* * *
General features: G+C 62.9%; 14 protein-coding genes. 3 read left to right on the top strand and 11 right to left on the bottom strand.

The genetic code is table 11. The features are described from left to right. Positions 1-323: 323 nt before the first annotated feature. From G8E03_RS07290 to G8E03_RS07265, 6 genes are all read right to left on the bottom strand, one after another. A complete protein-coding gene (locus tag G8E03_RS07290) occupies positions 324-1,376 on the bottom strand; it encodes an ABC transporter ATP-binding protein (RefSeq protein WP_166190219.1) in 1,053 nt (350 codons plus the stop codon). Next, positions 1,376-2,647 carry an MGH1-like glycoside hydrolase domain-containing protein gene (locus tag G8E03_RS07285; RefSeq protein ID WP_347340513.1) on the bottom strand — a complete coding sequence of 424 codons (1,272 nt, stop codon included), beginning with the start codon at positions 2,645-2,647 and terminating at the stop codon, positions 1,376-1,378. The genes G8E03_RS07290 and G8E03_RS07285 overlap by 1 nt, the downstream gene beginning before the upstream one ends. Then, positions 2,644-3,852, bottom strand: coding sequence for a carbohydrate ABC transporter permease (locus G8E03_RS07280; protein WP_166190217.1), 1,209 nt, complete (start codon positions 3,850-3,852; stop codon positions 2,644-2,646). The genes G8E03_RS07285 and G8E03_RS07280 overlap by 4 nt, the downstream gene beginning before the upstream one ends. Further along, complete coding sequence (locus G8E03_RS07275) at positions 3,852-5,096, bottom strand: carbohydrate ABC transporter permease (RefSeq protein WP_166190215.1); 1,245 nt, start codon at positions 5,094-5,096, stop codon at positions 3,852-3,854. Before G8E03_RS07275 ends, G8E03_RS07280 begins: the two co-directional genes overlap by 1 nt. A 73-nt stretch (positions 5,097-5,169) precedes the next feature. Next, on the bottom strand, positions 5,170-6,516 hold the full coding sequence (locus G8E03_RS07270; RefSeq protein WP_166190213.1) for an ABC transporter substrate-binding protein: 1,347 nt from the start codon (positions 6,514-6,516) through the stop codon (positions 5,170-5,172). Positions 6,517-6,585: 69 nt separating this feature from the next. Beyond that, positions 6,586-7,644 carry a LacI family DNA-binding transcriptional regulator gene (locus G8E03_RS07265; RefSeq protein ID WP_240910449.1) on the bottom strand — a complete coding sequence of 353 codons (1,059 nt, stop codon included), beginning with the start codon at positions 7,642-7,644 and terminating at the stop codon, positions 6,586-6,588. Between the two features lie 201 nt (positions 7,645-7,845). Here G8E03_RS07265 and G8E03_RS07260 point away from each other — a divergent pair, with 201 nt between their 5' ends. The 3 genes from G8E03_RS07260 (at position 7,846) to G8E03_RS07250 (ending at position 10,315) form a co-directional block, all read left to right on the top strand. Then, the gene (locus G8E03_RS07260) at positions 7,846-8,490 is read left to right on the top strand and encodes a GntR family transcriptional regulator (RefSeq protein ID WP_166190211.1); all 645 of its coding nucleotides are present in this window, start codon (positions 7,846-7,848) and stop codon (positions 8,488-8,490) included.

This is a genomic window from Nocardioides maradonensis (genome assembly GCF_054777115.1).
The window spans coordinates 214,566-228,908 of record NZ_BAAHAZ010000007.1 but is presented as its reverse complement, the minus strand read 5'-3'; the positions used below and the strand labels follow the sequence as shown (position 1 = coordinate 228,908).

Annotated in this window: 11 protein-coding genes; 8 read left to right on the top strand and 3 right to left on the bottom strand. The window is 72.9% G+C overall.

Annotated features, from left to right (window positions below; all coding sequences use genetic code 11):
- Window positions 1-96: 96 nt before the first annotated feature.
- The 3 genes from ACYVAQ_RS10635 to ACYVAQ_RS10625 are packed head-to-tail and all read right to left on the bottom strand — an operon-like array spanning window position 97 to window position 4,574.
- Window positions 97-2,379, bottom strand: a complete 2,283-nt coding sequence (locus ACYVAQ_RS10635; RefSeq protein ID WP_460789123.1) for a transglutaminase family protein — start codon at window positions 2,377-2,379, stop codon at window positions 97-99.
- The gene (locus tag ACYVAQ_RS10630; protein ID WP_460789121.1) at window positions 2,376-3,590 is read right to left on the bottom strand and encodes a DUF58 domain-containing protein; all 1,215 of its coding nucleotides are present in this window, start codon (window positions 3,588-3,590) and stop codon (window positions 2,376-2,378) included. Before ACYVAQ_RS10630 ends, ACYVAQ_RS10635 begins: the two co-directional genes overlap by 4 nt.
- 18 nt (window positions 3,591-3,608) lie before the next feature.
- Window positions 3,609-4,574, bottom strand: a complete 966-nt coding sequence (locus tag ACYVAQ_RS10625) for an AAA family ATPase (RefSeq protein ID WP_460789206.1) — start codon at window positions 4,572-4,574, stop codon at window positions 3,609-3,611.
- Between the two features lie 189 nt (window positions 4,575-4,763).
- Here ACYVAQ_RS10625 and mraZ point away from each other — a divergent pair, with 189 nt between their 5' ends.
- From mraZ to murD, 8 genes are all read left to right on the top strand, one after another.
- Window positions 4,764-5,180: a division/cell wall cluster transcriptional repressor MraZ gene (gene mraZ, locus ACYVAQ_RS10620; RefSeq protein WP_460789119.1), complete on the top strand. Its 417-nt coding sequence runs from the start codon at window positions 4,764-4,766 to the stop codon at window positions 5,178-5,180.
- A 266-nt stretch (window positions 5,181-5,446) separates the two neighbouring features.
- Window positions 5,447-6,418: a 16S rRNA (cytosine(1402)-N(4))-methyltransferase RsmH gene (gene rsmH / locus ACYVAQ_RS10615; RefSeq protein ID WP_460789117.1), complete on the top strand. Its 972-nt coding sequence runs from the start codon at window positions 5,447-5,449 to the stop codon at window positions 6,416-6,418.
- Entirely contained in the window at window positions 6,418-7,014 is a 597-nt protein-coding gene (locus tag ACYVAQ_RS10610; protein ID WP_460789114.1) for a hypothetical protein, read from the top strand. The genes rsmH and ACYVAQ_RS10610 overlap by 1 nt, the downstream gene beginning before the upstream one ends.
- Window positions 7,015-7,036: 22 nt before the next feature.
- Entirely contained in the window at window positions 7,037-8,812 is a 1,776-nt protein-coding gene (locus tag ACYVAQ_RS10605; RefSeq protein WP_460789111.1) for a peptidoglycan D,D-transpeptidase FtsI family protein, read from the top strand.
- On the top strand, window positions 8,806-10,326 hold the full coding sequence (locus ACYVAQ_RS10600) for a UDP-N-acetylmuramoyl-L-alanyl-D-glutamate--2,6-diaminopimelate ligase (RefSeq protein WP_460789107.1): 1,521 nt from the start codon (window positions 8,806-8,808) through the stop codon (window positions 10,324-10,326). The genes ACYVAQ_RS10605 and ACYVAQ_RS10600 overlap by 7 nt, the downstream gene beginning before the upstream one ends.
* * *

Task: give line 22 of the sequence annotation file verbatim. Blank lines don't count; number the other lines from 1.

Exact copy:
- On the top strand, window positions 8,806-10,326 hold the full coding sequence (locus ACYVAQ_RS10600) for a UDP-N-acetylmuramoyl-L-alanyl-D-glutamate--2,6-diaminopimelate ligase (RefSeq protein WP_460789107.1): 1,521 nt from the start codon (window positions 8,806-8,808) through the stop codon (window positions 10,324-10,326). The genes ACYVAQ_RS10605 and ACYVAQ_RS10600 overlap by 7 nt, the downstream gene beginning before the upstream one ends.